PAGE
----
Son of God

It is ironic that we believe in an all-powerful Being called “the Son of God.”

Book of Mormon prophets repeatedly emphasize this irony as they discuss the birth of Jesus Christ.

Just before describing an expansive vision he experienced, Nephi introduces the term “the Son of God” for the first time, explaining that the term refers to the Messiah whom his father had prophesied would come (1 Nephi 10:17). At the beginning of the vision, the Spirit rejoices because of Nephi’s belief in “the Son of the most high God” (1 Nephi 11:6).

Early in the vision, Nephi sees a virgin in the city of Nazareth. An angel identifies her as “the mother of the Son of God, after the manner of the flesh” (1 Nephi 11:18). In the first edition of the Book of Mormon, she was called “the mother of God,” but Joseph Smith corrected the text in the second edition, inserting the words “the Son of.” (See Book of Mormon, 1830, page 25. printer’s manuscript, page 16, Book of Mormon, 1837, page 27.)

Many years later, an angel foretells the Savior’s birth to King Benjamin, referring to Him as as “the Lord Omnipotent, who reignetb, who was, and is from all eternity to all eternity” (Mosiah 3:5). After describing the Savior’s mortal ministry and atonement, the angel identifies Him as “Jesus Christ, the Son of God, the Father of heaven and earth, the Creator of all things from the beginning” (Mosiah 3:8).

The prophet Abinadi introduces the Savior as “God himself.” Speaking to the priests of the wicked king Noah, Abinadi says, “I would that ye should understand that God himself shall come down among the children of men, and shall redeem his people.” He then goes on to say, “Because he dwelleth in flesh he shall be called the Son of God” (Mosiah 15:1-2). Like King Benjamin, Abinadi immediately follows this title with an emphasis on the supremacy of the Savior, calling Him “the very Eternal Father of heaven and of earth” (Mosiah 5:4).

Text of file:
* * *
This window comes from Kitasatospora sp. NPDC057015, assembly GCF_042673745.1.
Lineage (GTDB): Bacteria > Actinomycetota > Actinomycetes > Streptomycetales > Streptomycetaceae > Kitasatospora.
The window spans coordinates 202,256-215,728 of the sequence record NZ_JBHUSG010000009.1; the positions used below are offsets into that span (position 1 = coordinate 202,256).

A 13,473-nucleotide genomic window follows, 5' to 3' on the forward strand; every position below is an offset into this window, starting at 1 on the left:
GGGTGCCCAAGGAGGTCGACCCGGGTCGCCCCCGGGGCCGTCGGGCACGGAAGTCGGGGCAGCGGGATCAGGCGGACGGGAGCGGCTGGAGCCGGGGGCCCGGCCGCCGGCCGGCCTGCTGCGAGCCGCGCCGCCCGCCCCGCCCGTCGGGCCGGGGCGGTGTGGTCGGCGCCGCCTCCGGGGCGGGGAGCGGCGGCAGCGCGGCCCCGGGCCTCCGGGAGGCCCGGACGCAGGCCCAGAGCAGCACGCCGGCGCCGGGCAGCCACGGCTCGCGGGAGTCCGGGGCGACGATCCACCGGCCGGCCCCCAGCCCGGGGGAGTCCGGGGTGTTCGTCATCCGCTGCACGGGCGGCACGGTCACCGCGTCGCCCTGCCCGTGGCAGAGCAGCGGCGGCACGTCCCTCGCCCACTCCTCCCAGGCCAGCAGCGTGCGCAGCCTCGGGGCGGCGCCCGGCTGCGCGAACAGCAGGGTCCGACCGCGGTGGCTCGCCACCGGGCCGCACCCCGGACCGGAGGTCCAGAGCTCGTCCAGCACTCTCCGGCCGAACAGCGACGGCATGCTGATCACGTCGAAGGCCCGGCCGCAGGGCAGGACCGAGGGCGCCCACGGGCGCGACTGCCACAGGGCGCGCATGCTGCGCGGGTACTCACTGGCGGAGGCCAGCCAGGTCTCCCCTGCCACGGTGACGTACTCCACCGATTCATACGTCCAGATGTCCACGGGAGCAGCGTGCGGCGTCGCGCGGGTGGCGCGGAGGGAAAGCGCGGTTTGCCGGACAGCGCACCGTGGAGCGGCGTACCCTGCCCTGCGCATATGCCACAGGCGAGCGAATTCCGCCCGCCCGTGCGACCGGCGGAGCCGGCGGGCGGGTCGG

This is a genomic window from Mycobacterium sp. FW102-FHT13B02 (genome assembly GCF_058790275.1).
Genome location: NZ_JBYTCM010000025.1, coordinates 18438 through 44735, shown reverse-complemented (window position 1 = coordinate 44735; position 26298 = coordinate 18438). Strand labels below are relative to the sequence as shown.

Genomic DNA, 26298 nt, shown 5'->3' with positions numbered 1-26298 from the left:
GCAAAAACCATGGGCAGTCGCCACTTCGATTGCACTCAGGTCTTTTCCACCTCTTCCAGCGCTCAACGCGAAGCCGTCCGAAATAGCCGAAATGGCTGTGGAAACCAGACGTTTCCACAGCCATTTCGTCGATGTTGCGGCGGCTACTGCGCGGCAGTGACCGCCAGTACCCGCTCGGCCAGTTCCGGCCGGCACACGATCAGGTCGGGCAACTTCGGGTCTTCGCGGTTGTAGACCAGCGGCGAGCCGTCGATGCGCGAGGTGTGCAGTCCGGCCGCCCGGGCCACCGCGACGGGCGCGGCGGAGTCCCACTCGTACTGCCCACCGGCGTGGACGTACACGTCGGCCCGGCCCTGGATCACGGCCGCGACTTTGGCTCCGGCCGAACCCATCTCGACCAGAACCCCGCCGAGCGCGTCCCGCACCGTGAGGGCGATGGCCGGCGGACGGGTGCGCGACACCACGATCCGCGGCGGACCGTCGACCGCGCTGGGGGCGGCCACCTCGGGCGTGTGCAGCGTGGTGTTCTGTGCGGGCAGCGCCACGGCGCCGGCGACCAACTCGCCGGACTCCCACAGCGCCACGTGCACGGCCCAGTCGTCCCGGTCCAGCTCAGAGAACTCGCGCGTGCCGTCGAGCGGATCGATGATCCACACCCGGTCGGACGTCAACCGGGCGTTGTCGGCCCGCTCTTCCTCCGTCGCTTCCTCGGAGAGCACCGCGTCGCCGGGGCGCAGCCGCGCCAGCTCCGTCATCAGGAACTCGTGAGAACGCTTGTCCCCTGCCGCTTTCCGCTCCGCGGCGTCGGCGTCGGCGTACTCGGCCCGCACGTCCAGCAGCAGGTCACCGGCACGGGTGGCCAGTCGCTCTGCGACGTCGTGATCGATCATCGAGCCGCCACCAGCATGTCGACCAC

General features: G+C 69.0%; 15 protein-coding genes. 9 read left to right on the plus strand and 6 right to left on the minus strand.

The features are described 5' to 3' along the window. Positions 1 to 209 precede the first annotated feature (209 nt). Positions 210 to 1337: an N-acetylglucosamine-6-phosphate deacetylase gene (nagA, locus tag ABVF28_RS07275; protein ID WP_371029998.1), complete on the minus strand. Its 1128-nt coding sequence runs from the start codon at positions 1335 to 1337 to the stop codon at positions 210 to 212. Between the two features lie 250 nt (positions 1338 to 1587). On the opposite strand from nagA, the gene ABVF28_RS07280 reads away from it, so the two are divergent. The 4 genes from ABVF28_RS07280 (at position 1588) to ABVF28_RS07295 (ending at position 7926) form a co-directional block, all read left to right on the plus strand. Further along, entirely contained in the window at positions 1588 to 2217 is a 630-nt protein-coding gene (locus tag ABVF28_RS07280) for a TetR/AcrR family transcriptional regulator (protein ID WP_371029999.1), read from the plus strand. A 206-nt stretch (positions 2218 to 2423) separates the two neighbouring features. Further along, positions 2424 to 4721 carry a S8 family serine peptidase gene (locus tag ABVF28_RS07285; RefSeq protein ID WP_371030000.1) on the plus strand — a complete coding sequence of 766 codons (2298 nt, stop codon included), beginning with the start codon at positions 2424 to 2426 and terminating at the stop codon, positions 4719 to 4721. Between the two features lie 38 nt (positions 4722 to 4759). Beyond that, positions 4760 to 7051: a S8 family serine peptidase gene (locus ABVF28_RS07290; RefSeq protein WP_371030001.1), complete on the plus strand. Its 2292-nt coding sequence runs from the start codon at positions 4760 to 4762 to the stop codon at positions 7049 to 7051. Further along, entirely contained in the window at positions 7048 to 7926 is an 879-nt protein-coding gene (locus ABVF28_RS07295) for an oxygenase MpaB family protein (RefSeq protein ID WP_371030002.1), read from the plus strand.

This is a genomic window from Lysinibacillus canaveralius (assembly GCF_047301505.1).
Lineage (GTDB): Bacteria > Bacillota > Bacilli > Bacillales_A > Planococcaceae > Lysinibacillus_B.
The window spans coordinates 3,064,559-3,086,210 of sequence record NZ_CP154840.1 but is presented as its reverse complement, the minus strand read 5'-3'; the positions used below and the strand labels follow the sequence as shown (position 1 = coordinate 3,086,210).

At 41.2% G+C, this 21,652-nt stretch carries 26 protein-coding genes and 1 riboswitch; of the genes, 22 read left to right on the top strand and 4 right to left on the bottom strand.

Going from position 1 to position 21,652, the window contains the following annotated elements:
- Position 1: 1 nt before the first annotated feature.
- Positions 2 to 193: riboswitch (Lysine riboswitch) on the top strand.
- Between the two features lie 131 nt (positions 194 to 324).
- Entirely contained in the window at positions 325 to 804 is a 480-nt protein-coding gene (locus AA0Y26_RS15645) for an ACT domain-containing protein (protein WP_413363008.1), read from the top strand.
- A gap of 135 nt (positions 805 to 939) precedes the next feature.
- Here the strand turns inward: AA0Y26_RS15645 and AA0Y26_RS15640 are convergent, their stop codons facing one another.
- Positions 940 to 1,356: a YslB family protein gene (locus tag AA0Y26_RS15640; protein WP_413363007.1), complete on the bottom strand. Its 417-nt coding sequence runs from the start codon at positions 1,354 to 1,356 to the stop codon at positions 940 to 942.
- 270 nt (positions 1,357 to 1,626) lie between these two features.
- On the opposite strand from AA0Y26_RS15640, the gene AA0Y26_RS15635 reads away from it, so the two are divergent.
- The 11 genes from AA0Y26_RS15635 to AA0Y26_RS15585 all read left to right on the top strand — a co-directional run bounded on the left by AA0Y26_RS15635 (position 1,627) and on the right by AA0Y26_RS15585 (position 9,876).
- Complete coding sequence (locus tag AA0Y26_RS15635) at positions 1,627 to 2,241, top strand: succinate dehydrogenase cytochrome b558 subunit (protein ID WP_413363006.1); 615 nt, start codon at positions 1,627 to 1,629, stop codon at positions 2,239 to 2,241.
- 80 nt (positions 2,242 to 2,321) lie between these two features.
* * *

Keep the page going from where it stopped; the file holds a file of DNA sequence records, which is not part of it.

The lawyer Zeezrom would later attempt to exploit this irony to argue that the teachings of Alma and Amulek are inconsistent. “Is there more than one God?” he asked. Amulek answered, “No.” “Who is he that shall come?” he asked. “Is it the Son of God?” Amulek answered “Yea.” And then, as the intended final blow: “Is the Son of God the very Eternal Father?”

Amulek’s bold response caused Zeezrom to tremble and began the process of his conversion to the gospel. “Yea,” said Amulek, “he is the very Eternal Father of heaven and of earth, and all things which in them are; he is the beginning and the end, the first and the last.” Because of Him, we will all be resurrected and will one day stand “before the bar of Christ the Son, and God the Father, and the Holy Spirit, which is one Eternal God” (Alma 11:28-44).

For a human being to be called “the Son of God” sounds presumptuous, even blasphemous. Jesus was repeatedly criticized during His mortal ministry for accepting this title. (See John 10:31-36, John 19:7, Matthew 27:39-43.) But for God Himself, the Creator of the Universe, to accept this title and submit His will to the will of His own Father is the ultimate manifestation of meekness. (See John 5:30, John 6:38.)

After the destruction which coincided with the death of Jesus Christ, the people on the American continent who had experienced this devastation heard a voice which said:

Behold, I am Jesus Christ the Son of God. I created the heavens and the earth, and all things that in them are. I was with the Father from the beginning. I am in the Father, and the Father in me; and in me hath the Father glorified his name.

3 Nephi 9:15

And then, He made a declaration which made His title as “Son of God” particularly relevant to us:

And as many as have received me, to them have I given to become the sons of God; and even so will I to as many as shall believe on my name,

3 Nephi 9:17

It is one thing for a teacher to give instructions, to explain what the student ought to do. It’s another for the teacher to come down to the student’s level, to make it clear that he or she fully understands the student, and to demonstrate what must be done in a way that the student can relate to.

The apostle Paul spoke of the followers of Christ being “joint-heirs” with Him, “if so be that we suffer with him, that we may also be glorified together” (Romans 8:17). John testified, “Now are we the sons of God, and it doth not yet appear what we shall be: but we know that, when he shall appear, we shall be like him; for we shall see him as he is” (1 John 3:2). The glorious irony is that the Lord Omnipotent, the Creator of heaven and earth, did come to earth, did live a mortal life, did subject Himself to the will of His Father, and in so doing, did make it possible for us to become heirs of eternal life. He, who is so much more than we could have hoped to be, wants to make us peers, joint-heirs. He wants to lift us up and share His divinity with us.

Today, I will be grateful for a Savior who is called “the Son of God.” I will remember His willingness to live a mortal life. I will remember His total submission to the will of His Father. I will remember that He wants to lift us up, to help us become as He is, so that we can also be called the sons and daughters of God.

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